Why should my innocent daughter with Down Syndrome, whose immune system is weaker than average, be forced to risk a reaction to the HPV vaccine, when she will never be involved in the activity which contracts this disease?
This is ANOTHER reason to homeschool. No wrangling with authorities over this one.
Here's Family Research Council's take on Governor Perry's true motivation:
On Friday, the controversy surrounding mandatory HPV vaccinations reached a
new peak when Gov. Rick Perry (R-TX) issued an executive order requiring girls
who enter the sixth grade in 2008 to be immunized. Perry's action short-
circuited an issue that was currently before the legislature. Rather than allow
elected leaders to debate the bill and vote, Perry bypassed the legislature
altogether and imposed his will on the state's parents, many of whom object to
being sidelined on an issue that directly affects their children's health. Much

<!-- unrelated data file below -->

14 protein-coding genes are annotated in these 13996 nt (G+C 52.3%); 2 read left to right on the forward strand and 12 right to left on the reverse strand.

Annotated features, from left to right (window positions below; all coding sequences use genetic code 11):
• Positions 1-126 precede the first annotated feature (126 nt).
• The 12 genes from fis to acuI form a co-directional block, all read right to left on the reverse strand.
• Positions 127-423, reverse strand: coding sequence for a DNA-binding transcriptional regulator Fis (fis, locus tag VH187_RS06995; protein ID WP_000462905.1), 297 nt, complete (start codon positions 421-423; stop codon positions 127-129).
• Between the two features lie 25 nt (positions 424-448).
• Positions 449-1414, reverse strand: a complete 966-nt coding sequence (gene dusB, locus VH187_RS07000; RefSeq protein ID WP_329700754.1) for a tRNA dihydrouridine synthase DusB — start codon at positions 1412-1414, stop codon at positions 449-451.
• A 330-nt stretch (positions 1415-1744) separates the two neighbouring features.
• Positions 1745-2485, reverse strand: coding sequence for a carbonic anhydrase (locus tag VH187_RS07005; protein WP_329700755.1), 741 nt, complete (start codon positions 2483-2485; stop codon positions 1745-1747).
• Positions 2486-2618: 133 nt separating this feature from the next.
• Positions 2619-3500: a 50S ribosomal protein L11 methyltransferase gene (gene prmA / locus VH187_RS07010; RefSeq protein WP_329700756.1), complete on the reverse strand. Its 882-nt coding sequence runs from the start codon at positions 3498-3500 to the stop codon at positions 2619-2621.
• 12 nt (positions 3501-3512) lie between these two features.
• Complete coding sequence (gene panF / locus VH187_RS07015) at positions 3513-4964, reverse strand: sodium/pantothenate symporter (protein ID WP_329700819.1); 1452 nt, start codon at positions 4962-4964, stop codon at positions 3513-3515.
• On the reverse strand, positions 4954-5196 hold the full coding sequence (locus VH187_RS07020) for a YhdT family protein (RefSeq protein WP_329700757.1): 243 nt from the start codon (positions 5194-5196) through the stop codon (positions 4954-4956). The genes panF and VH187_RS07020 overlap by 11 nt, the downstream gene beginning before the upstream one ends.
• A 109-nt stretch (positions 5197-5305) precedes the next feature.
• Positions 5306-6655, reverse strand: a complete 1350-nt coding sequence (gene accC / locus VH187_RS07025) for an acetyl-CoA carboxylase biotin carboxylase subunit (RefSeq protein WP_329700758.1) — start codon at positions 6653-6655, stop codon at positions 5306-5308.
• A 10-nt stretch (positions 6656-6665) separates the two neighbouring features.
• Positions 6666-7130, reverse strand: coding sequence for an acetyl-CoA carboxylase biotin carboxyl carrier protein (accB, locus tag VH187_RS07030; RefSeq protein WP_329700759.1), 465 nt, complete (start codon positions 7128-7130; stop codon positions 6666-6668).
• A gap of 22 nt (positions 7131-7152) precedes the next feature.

to the dismay of Texas conservatives, Perry's state will become the first to
require the vaccine. A series of strong-arm tactics is probably the last thing
the debate over this valuable vaccine needs. Merck and Co., the pharmaceutical company, which stands to make a considerable profit from the vaccine, has donated to various Lone State lawmakers and to Women in Government, an organization that has lobbied heavily for HPV mandates in a number of states.
Dawn Richardson, president of a citizens group, said of Perry's order: "There
are bills filed. There's no emergency except in the boardrooms of Merck, where
this is failing to gain the support that they had expected." Perhaps part of the
emergency is that rival company GlaxoKlineSmith is on the verge of releasing a
similar drug, Cervarix, which would create some unwelcome competition for Merck.
All of these tactics undergird why legislative debate, and not executive fiat,
is the right way to proceed. Preventing cervical cancer is a critical public
health goal; however, HPV is transmitted through sexual contact, making it much
harder for schools to justify mandating the vaccine as a requirement of public
school attendance. Parents should have had the opportunity to voice their views
to and through their elected leaders. By commandeering this issue, Gov. Perry,
who has championed family values, has only succeeded in arousing more mistrust.